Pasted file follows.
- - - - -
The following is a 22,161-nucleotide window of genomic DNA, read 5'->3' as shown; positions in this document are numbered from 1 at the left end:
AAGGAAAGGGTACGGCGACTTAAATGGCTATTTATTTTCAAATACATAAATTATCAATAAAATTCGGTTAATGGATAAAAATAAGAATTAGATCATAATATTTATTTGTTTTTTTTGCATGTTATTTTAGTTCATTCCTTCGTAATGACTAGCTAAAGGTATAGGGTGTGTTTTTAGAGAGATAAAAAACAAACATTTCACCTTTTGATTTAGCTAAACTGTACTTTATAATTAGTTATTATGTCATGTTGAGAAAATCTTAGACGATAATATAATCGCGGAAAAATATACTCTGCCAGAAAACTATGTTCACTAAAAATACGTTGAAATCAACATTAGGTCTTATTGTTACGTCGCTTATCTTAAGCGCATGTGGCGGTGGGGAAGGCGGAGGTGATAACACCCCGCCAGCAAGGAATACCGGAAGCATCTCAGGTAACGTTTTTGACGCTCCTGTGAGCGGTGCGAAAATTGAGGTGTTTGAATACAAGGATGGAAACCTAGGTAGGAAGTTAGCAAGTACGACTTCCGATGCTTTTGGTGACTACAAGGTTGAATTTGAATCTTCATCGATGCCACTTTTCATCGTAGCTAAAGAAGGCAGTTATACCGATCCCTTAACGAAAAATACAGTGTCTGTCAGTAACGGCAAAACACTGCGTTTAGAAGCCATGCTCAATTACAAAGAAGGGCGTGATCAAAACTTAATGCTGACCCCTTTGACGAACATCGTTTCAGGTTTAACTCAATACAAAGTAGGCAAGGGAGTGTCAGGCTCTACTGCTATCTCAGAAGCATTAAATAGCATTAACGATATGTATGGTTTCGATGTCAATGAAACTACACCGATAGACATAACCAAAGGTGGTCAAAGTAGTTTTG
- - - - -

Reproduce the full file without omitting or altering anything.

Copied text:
The following is a 22,161-nucleotide window of genomic DNA, read 5'->3' as shown; positions in this document are numbered from 1 at the left end:
AAGGAAAGGGTACGGCGACTTAAATGGCTATTTATTTTCAAATACATAAATTATCAATAAAATTCGGTTAATGGATAAAAATAAGAATTAGATCATAATATTTATTTGTTTTTTTTGCATGTTATTTTAGTTCATTCCTTCGTAATGACTAGCTAAAGGTATAGGGTGTGTTTTTAGAGAGATAAAAAACAAACATTTCACCTTTTGATTTAGCTAAACTGTACTTTATAATTAGTTATTATGTCATGTTGAGAAAATCTTAGACGATAATATAATCGCGGAAAAATATACTCTGCCAGAAAACTATGTTCACTAAAAATACGTTGAAATCAACATTAGGTCTTATTGTTACGTCGCTTATCTTAAGCGCATGTGGCGGTGGGGAAGGCGGAGGTGATAACACCCCGCCAGCAAGGAATACCGGAAGCATCTCAGGTAACGTTTTTGACGCTCCTGTGAGCGGTGCGAAAATTGAGGTGTTTGAATACAAGGATGGAAACCTAGGTAGGAAGTTAGCAAGTACGACTTCCGATGCTTTTGGTGACTACAAGGTTGAATTTGAATCTTCATCGATGCCACTTTTCATCGTAGCTAAAGAAGGCAGTTATACCGATCCCTTAACGAAAAATACAGTGTCTGTCAGTAACGGCAAAACACTGCGTTTAGAAGCCATGCTCAATTACAAAGAAGGGCGTGATCAAAACTTAATGCTGACCCCTTTGACGAACATCGTTTCAGGTTTAACTCAATACAAAGTAGGCAAGGGAGTGTCAGGCTCTACTGCTATCTCAGAAGCATTAAATAGCATTAACGATATGTATGGTTTCGATGTCAATGAAACTACACCGATAGACATAACCAAAGGTGGTCAAAGTAGTTTTG